Posted on

TALK BACK: Readers split on LIME, BWU strike talk

Carol Martindale

TALK BACK: Readers split on LIME, BWU strike talk

Social Share

To strike or not to strike, that’s the question engaging the minds of our readers this past week.
Some online readers have been discussing talk of a looming national strike triggered by the breakdown of talks between LIME and the Barbados Workers’ Union (BWU).
Some say managing director Alex McDonald should hold his ground, while others are firmly behind the union.
The issue stems from the dismissal of 97 LIME workers and the BWU’s push to get these letters withdrawn. Talks have since broken down between the two groups.
Carl Harper: “This tactic by Sir Roy to force LIME to withdraw letters of severance for 97 former employees is as old as the hills and worn out. He believes that he is playing from a position of strength, given the precarious position in which the country finds itself – [given the] election, Alexandra fiasco and recession. Alex McDonald must stand firm and call the union boss’ bluff. Most of the country is behind you – on this matter. We still expect to see improvements in other areas of LIME’s operations.
“If Sir Roy wants to shut down the country in the midst of the tourist and sugar harvest season as the country grapples with its fiscal difficulties, go right ahead, sir. The blood of the fallout will be on your hands, and your legacy eternally tarnished.”
Jay Tee: “What useful purpose will a general strike [serve]? Absolutely nothing.”
Harold Harris: “All I will say on this matter is that I hope the BWU and LIME can iron out their differences and come to an agreement.”
Judy Clarke: “LIME, please do not be bullied by Sir Roy. Most of Barbados is with you on this issue. My fellow Bajans, do not join the strike for these same people who were rude to you when you needed them.”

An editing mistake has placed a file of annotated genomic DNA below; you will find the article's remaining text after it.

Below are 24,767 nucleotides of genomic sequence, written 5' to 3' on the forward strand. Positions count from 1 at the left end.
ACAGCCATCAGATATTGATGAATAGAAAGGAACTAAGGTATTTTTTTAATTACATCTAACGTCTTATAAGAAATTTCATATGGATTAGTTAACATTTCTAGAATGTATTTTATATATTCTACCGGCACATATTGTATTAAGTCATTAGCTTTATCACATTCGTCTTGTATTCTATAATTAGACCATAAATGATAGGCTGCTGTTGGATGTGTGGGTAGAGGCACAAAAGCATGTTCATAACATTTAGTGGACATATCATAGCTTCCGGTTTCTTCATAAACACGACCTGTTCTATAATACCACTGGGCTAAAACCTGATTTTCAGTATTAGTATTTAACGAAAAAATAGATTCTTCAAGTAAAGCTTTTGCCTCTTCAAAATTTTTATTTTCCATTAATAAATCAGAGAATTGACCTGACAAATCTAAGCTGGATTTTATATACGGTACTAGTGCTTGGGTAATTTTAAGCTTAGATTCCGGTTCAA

Kenny Brathwaite: “National strike? Alexandra School situation No. 2? Does this country need more drama at this stage? I am tired of unions trying to control and run this country. Workers in Barbados would be very ignorant to go on a national strike because of a cutback in staff. Are you saying that as a businessman I am unable to send home staff but [must] continue to operate my business even to its detriment? Hogwash!”
Drew Man: “There are some people who don’t know the seriousness of this matter until they find themselves facing the same situation. Where there is no unity, the people perish.”
Simon Gooding: “The interesting thing about this is, 97 people have lost their jobs. The union comes out to represent the dismissed workers of the company [that] offers bad customer service, which you all complain about. Common sense would tell you that this is [an] opportunity for all people to unite and demand better service from the company instead of fighting against the union.”
• Carol Martindale is THE NATION’s Online Editor.